The Exaltation of the Cross

   The Exaltation of the Cross is one of the twelve great feasts in the yearly Church cycle. It commemorates two historical events: first, the finding of the Life-giving Cross in the year 326, and second, its recovery from Persia in 628.
In the first centuries of Christianity, during the years of persecution, the pagans wished to destroy all evidence of the life of Jesus Christ, and the Cross on which He was crucified disappeared. With the conversion of Emperor Constantine the Great, Christians were at liberty to worship openly and build churches. The emperor's mother, St. Helen, longed to find the True Cross of Christ. She traveled to Jerusalem and was told by a very old Jew that the Cross was buried beneath the temple of the pagan goddess Venus, built in 119 AD by the Roman Emperor Hadrian.
The temple was torn down, and digging in the earth below uncovered three wooden crosses. The small board which had hung over Christ with the inscription ' Jesus King of the Jews,' had long since fallen off, and -there was no way of telling which was the True Cross and which were the crosses of the two thieves crucified on either side of Christ. A sick woman was brought and likewise a dead man who was being carried to burial. The three crosses were laid in turn one by one upon the sick woman and upon the dead man. Two of the crosses had no effect, but through contact with the third cross, the sick woman was healed of her infirmity and the dead man came to life. These miracles clearly indicated which of the three was Christ's Cross.
Hearing of this discovery, all the faithful desired to see the Cross of the Lord and to venerate it. The Patriarch of Jerusalem, Makarios, took the Cross onto a raised platform and lifted it on high, 'exalting' it, for all to see. The people fell to their knees, bowing down before the Cross and crying out repeatedly: "Lord, have mercy!"
To house the relic of the True Cross, St. Helen had s church built over the Holy Sepulchre. The church was consecrated on Sept. 13, 335, an event also commemorated in the service hymns of the Feast. The finding and exaltation of the Cross was appointed to be celebrated annually on the following day.
The Life-giving Cross was kept in Jerusalem until the year 614 when the Holy City fell to the Persians who looted the Church of the Resurrection and took the True Cross back with them to Persia. Fourteen years later Emperor Heraclius concluded a peace with the Persians, and the Holy Cross was brought to the imperial capital of Constantinople. The Emperor, taking off his shoes and his imperial robes, carried the Cross into the Church of Holy Wisdom (Agia Sophia) where it was once again triumphantly exalted. It was then resolved that the Feast be celebrated by the Church in all parts of the world, for which reason it is called the Universal Exaltation.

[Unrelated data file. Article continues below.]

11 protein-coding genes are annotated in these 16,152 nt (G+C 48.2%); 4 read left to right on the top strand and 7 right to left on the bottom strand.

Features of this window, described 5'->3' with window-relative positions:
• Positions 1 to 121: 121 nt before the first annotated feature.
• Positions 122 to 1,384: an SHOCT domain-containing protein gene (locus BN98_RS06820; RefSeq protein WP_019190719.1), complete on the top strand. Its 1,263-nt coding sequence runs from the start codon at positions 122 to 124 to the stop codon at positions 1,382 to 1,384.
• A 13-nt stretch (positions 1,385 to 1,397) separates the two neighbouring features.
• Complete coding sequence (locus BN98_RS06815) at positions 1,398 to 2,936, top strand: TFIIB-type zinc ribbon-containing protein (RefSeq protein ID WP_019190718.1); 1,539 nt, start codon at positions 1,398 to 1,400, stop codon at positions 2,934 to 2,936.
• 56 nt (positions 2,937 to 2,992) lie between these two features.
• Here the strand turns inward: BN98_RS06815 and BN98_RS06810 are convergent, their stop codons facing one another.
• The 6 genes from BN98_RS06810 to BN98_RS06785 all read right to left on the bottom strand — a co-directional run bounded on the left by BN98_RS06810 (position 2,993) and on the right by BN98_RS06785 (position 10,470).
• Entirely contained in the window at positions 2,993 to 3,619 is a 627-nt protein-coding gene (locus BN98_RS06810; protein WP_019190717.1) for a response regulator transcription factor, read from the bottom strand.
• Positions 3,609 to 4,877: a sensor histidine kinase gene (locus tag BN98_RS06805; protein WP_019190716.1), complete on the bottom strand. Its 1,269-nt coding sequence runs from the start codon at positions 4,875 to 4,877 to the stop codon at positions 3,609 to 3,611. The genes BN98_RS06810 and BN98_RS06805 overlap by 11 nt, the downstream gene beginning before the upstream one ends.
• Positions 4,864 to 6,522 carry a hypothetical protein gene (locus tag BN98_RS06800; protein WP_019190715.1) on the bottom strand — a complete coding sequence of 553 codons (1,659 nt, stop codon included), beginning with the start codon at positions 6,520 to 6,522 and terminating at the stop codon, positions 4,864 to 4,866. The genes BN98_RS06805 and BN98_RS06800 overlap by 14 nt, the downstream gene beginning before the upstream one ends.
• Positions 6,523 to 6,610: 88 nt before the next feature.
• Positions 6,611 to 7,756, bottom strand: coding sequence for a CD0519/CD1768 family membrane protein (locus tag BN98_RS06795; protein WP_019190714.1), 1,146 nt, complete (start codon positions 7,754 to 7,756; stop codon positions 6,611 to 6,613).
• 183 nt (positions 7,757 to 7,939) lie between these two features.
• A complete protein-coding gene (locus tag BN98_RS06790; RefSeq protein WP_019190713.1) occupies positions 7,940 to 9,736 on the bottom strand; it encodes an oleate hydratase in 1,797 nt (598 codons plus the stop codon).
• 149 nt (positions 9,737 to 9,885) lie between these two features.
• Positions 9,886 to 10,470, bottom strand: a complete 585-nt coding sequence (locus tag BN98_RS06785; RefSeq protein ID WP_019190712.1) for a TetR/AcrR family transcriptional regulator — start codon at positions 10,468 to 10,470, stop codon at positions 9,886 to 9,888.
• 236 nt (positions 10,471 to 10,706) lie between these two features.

The power of the Cross is given to each and every Christian. But just as a soldier must learn to properly wield his weapons in battle, so a warrior of Christ must learn how correctly to make the sign of the cross. A shield has no effect if carelessly waved about in the air. Likewise, there are many who receive no benefit from the sign of the Cross because they make it mechanically. Man thereby inverts the Cross of Christ "to which only the demons rejoice." The Holy Fathers taught that the sign of the cross should be made by touching first the brow (the forehead), marking the upper part of the cross, secondly the womb (the stomach), marking the lower part of the cross, thirdly the right frame (shoulder) and fourthly the left frame, representing from end to end the horizontal bar of the cross.
This is not to say that the correct external formation of the sign of the cross of itself carries the power to wound demons, it must be made with faith. St. John of Kronstadt caution s: "In order that the unbelieving heart should not think that the sign of the cross and the name of Christ act miraculously by themselves, apart from, and independently of Christ Himself, this same cross and name perform no miracles until I see Jesus Christ with the eyes of my heart...and believe with my whole heart all that lie has accomplished for our salvation."
The cross, once a tool of death, has become a means to life, an instrument of our salvation; it gives strength to resist temptation, to refrain from gossip or harsh words; it dispels fear. If we learn to use the cross effectively, we shall come through experience to understand the Apostle's words:
But God forbid that I should glory save in the Cross of our Lord Jesus Christ.


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